2. KEITH MOON
Do I have to explain this one? Buy Live At Leeds.
3. STEVE MARRIOT
Tin soldier, afterglow of your love, and all or nothing are untouchable songs. Do not try to cover them. You can’t. Steve was the greatest singer of his time. Nobody came close. Robert Plant was a pussy. John Lennon was way too serious. Paul McCartney looked like a girl. The rest of ’em were just faking it.
4. FANG FROM PAUL REVERE AND THE RAIDERS/PAUL MCCARTNEY (tie)
Fang carried every great single. Huge, fat, compressed, and fuzzy. Sometimes he overdubbed three or four bass tracks, most notably on “Hungry”. Like your bass mixed loud? Look no further. Major influence on Wellwater Conspiracy.
Sure he looked like a sissy, yeah he wrote “When I’m Sixty Four”, and countless other slop. But what about “Rain”? “Paperback Writer”? The last couple of notes of “And Your Bird Can Sing”? The ending of “Lovely Rita”? Every note of “Penny Lane”? While we all secretly wish that Paul took the bullet instead of John, we are stuck with him so lets make the most of it. Bottom line is this; Paul McCartney is the best bassplayer of all time.
5. THE GUY WHO ARRANGED GREEN TAMBOURINE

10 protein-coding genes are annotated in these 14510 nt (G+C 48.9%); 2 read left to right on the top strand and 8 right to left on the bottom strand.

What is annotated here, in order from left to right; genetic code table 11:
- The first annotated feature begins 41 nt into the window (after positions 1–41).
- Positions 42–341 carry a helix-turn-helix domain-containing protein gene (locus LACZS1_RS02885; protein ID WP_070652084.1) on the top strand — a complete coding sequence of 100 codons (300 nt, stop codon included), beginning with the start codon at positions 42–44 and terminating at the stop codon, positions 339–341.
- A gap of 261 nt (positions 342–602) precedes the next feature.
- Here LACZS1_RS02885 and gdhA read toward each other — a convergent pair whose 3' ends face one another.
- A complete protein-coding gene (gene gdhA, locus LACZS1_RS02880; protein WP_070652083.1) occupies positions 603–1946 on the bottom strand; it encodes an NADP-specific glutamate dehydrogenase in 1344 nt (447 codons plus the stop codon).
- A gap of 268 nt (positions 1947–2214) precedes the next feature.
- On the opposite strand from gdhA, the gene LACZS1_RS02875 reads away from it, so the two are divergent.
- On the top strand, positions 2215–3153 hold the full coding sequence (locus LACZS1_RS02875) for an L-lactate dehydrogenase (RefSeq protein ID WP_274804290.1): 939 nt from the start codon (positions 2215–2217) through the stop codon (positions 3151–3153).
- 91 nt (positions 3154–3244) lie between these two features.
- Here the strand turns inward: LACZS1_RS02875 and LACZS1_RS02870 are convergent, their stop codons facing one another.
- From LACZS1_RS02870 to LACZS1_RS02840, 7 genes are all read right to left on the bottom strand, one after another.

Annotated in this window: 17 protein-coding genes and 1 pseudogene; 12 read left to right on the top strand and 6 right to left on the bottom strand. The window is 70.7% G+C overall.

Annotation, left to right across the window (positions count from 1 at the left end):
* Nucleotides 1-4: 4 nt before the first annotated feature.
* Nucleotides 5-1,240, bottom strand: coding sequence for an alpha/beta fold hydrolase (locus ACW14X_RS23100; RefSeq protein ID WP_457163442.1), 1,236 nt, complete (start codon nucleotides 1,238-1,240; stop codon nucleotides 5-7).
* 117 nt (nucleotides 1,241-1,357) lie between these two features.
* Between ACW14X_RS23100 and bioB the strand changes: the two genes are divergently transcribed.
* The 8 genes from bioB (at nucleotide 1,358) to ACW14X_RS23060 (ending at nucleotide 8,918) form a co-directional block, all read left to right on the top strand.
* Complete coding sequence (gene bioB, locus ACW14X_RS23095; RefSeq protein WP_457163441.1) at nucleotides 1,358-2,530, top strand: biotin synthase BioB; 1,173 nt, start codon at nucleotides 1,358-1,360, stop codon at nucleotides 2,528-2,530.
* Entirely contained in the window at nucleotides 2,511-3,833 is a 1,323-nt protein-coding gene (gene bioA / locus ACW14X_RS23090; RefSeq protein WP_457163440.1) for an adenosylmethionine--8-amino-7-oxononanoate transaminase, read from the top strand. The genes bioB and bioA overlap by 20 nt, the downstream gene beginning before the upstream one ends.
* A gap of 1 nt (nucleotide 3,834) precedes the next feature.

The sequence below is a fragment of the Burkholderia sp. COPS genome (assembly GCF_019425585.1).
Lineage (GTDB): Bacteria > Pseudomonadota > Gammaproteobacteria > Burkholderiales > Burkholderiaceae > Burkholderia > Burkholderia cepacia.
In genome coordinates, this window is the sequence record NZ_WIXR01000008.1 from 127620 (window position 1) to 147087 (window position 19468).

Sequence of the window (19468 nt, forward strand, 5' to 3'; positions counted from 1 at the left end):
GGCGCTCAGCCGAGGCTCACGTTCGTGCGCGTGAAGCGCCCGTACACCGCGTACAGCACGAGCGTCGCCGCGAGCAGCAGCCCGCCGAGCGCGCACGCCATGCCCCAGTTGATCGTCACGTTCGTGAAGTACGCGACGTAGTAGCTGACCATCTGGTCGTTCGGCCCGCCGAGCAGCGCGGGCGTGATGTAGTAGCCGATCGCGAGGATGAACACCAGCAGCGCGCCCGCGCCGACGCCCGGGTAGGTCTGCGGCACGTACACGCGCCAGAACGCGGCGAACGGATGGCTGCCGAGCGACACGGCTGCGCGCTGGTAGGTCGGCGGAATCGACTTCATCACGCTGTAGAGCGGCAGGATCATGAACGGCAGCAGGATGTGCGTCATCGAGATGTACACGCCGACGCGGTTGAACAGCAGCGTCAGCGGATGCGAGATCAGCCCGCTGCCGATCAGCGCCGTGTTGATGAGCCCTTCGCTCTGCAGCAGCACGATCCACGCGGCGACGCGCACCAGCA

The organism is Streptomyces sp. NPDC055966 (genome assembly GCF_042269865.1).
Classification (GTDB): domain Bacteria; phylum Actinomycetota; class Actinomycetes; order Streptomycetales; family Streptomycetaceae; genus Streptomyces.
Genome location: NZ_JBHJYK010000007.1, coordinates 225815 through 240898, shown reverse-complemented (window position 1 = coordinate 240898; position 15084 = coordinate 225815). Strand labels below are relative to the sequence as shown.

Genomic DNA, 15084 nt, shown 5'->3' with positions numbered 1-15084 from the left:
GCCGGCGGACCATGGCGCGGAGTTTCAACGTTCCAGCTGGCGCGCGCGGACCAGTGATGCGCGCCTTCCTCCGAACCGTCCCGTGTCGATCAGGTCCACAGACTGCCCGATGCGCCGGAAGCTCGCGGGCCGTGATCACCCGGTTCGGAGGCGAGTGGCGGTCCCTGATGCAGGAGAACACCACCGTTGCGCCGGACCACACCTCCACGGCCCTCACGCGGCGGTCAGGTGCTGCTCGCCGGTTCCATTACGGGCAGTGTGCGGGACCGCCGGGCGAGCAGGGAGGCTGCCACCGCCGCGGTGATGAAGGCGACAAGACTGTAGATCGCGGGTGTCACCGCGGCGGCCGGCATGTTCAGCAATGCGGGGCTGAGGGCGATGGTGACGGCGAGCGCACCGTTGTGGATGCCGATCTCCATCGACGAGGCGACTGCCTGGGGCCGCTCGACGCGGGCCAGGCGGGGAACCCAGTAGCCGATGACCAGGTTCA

So I’m sitting around listening to the local oldies radio station. The Lemon Pipers come on. Hot damn. Love all that tape echo (“so listen while I play, play, play, play, play, play, play…my green tambourine) my question is this; how did a completely fucked up song like this become such a huge hit? What were radio programmers thinking and, more precisely, what were they smoking? If this was a new record it would die a quick and painless death. The best song of the 1960s? Possibly. Bizarre ending? Absolutely. Sounds out of place regardless of the song that proceeds it on the radio? Again, yes.
The next musician was so important to the survival of 1960’s rock that I feel that he deserves a category unto himself. While the previous five deserve their place in history and are, in my opinion, tops in their categories, Rod Argent’s work in the Zombies (PLEASE go out and buy Zombie Heaven) place him well above the likes of McCartney and his ilk. Rod could do it all. He wrote the best song of his era, (She’s Not There) his Pianet solos on every early Zombies track show a harmonic understanding and sophistication that is untouchable to this day, his throwaway songs, (Walking In The Sun, She’s Coming Home) are absolutely perfect pop compositions, his hits, (Whenever You’re Ready, Tell Her No, The Way I Feel Inside) are masterpieces on every level, he worshipped the minor key, he looked cool, he could sing like a bird, and he was confident without being a showoff. I hereby award Mr. Rod Argent the first annual FreakFlag Award in The Field of Excellence. The Brits blew it when they enlisted the help of The Hessians in The Revolutionary War, but Rod, like any good soldier, fought the good fight, restored pride to Brittania, and walked off into the sunset. (Yeah I know, he went on to form Argent. But they really sucked so I’d just as soon forget that and remember the good times.)
NEXT TIME: GREATEST MUSICIANS OF THE 1970’s